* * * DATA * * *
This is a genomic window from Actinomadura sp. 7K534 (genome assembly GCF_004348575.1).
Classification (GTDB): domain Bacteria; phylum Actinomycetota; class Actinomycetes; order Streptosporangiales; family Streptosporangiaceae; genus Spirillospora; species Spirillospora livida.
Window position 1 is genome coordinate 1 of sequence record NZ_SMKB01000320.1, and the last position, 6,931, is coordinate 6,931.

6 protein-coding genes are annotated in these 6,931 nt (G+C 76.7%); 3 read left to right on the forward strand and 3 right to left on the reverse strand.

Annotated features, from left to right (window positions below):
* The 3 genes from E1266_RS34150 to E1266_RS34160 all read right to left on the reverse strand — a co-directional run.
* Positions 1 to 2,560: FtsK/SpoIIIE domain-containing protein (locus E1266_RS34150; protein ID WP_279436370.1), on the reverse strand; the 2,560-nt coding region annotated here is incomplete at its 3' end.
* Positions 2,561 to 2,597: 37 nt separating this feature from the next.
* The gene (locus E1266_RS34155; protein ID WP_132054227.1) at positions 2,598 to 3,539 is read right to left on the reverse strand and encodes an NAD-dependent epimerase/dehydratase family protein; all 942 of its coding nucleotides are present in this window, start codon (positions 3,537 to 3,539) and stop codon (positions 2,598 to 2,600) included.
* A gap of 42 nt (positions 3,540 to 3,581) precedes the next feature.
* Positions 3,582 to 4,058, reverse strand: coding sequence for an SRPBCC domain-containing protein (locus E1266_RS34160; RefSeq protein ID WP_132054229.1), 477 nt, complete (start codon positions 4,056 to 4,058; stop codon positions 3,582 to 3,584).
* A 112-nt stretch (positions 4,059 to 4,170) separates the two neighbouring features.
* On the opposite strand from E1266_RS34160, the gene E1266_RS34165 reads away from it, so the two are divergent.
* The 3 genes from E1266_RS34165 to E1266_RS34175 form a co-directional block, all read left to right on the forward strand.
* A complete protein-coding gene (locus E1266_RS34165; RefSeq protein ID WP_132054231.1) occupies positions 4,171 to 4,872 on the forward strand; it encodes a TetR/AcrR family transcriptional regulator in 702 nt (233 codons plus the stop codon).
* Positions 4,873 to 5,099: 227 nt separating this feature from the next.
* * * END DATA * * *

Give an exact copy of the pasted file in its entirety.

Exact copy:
This is a genomic window from Actinomadura sp. 7K534 (genome assembly GCF_004348575.1).
Classification (GTDB): domain Bacteria; phylum Actinomycetota; class Actinomycetes; order Streptosporangiales; family Streptosporangiaceae; genus Spirillospora; species Spirillospora livida.
Window position 1 is genome coordinate 1 of sequence record NZ_SMKB01000320.1, and the last position, 6,931, is coordinate 6,931.

6 protein-coding genes are annotated in these 6,931 nt (G+C 76.7%); 3 read left to right on the forward strand and 3 right to left on the reverse strand.

Annotated features, from left to right (window positions below):
* The 3 genes from E1266_RS34150 to E1266_RS34160 all read right to left on the reverse strand — a co-directional run.
* Positions 1 to 2,560: FtsK/SpoIIIE domain-containing protein (locus E1266_RS34150; protein ID WP_279436370.1), on the reverse strand; the 2,560-nt coding region annotated here is incomplete at its 3' end.
* Positions 2,561 to 2,597: 37 nt separating this feature from the next.
* The gene (locus E1266_RS34155; protein ID WP_132054227.1) at positions 2,598 to 3,539 is read right to left on the reverse strand and encodes an NAD-dependent epimerase/dehydratase family protein; all 942 of its coding nucleotides are present in this window, start codon (positions 3,537 to 3,539) and stop codon (positions 2,598 to 2,600) included.
* A gap of 42 nt (positions 3,540 to 3,581) precedes the next feature.
* Positions 3,582 to 4,058, reverse strand: coding sequence for an SRPBCC domain-containing protein (locus E1266_RS34160; RefSeq protein ID WP_132054229.1), 477 nt, complete (start codon positions 4,056 to 4,058; stop codon positions 3,582 to 3,584).
* A 112-nt stretch (positions 4,059 to 4,170) separates the two neighbouring features.
* On the opposite strand from E1266_RS34160, the gene E1266_RS34165 reads away from it, so the two are divergent.
* The 3 genes from E1266_RS34165 to E1266_RS34175 form a co-directional block, all read left to right on the forward strand.
* A complete protein-coding gene (locus E1266_RS34165; RefSeq protein ID WP_132054231.1) occupies positions 4,171 to 4,872 on the forward strand; it encodes a TetR/AcrR family transcriptional regulator in 702 nt (233 codons plus the stop codon).
* Positions 4,873 to 5,099: 227 nt separating this feature from the next.